When I was 16ish, I went with Laurie–my sister to the High Uinta Mountains, on a 20 mile hike with at 40 pound backpack. Or was that a 40 mile hike with a 20 pound backpack? I can’t remember. The truth is inconsequential here. I know it felt like a 60 mile hike with an 80 pound backpack–and so I intend to remember it that way.
Before we left, my dad bought me a pair of “really good” hiking boots. You know…to keep my feet safe. I guess that “really good” meant really, really ugly and stiff and…well, they didn’t exactly go with my outfit. They were dreadful. But I wore them and before we’d gone half way up the hill, I had a grandaddy blister on the back of my heel. We stopped to rest and when I took off my boot to look at it, one of the leaders said he’d “fix” it for me and promptly pulled the whole top off. My scream is still echoing somewhere up in them thar hills–I sense it somehow. So, to say that it was an uncomfortable stroll the rest of the way would be putting it mildly.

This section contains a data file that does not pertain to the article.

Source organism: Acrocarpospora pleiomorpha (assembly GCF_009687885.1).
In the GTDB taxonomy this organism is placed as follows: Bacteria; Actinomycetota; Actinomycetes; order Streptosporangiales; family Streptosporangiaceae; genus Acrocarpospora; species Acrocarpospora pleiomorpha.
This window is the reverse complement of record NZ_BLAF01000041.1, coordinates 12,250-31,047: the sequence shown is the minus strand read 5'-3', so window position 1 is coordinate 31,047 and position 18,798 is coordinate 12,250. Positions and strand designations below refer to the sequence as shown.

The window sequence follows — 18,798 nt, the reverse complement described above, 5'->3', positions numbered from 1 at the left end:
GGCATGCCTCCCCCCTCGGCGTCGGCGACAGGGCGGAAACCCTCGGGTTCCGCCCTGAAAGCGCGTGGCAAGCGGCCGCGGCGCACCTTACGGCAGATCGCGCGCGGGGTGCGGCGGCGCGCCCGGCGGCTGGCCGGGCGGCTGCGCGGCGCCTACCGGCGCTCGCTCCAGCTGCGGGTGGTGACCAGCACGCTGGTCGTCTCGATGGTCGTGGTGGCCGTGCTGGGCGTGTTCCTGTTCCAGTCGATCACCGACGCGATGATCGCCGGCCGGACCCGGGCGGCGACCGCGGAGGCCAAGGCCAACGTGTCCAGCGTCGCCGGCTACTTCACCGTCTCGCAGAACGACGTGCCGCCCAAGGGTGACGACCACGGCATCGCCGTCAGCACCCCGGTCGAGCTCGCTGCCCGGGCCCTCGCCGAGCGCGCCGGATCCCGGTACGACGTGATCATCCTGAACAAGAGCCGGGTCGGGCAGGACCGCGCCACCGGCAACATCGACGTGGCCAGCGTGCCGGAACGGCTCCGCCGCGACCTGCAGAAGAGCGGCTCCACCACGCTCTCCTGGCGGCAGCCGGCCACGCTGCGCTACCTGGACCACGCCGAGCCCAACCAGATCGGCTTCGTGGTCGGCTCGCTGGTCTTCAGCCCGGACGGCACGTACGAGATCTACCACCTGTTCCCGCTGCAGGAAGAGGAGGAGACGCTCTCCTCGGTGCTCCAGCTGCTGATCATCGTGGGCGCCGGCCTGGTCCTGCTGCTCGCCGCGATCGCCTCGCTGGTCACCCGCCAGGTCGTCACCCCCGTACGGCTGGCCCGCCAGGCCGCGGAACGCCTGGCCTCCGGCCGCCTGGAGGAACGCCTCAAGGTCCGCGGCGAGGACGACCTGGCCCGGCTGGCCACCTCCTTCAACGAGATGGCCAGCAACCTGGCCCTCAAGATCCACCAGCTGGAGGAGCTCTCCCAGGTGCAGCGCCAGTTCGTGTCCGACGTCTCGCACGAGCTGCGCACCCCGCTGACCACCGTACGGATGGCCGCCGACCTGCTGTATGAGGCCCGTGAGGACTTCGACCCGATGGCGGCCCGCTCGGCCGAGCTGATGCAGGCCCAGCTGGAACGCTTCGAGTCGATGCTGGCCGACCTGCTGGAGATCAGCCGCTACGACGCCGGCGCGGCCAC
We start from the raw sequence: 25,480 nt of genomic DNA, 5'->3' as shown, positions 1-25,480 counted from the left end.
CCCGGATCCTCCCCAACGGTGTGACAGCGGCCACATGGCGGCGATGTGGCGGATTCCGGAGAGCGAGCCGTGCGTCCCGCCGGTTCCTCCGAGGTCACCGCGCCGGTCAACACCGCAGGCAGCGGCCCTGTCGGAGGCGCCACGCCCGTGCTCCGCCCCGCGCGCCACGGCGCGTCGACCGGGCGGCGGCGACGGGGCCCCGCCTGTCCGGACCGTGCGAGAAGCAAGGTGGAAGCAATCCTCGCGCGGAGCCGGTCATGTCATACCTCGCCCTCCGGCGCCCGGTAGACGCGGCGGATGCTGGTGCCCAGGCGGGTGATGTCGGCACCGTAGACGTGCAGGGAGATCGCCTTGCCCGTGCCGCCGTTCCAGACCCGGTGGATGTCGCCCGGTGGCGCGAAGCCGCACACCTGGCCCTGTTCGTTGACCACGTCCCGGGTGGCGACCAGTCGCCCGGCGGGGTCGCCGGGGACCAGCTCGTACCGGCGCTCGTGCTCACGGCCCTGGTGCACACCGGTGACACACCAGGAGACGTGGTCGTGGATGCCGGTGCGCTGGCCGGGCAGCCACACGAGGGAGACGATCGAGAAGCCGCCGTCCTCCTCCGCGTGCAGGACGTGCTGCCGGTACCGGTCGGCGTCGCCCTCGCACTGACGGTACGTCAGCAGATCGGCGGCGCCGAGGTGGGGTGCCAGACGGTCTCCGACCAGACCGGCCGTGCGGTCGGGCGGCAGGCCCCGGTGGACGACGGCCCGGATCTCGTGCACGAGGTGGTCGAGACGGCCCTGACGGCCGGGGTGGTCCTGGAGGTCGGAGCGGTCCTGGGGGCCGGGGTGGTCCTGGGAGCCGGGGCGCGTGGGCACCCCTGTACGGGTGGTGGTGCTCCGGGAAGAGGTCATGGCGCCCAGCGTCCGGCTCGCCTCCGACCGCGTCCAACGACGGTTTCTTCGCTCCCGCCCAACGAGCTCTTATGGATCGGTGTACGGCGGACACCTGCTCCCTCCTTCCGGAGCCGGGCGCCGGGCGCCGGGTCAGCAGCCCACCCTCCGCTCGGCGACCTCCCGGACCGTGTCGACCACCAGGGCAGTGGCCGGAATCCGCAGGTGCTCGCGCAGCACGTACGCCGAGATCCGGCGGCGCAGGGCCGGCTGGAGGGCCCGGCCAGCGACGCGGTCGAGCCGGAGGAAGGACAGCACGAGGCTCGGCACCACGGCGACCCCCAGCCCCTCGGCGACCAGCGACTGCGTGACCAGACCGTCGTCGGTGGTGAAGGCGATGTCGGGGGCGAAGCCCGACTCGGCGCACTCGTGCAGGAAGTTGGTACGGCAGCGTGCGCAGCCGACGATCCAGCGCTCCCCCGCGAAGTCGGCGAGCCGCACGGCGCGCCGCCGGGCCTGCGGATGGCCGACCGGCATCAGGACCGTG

We were there in camp three or four days and I tried to walk around barefoot as much as possible to air out the blister so that it would heal faster. It worked like a charm…that is, until the night before we had to hike back out. I was running back from the river to the camp and I accidentally kicked a nailed tent stake. It cut a one inch V shape in the bottom of my foot and bled like a crazy thing. It swelled up so much that I couldn’t lace my boot up the next day. But they stayed on my feet–in fact, I could hardly get my boot off when we got back that night.
It was with a heavy heart that I gave those nasty suckers to Good Will.
Oh, and don’t tell my dad.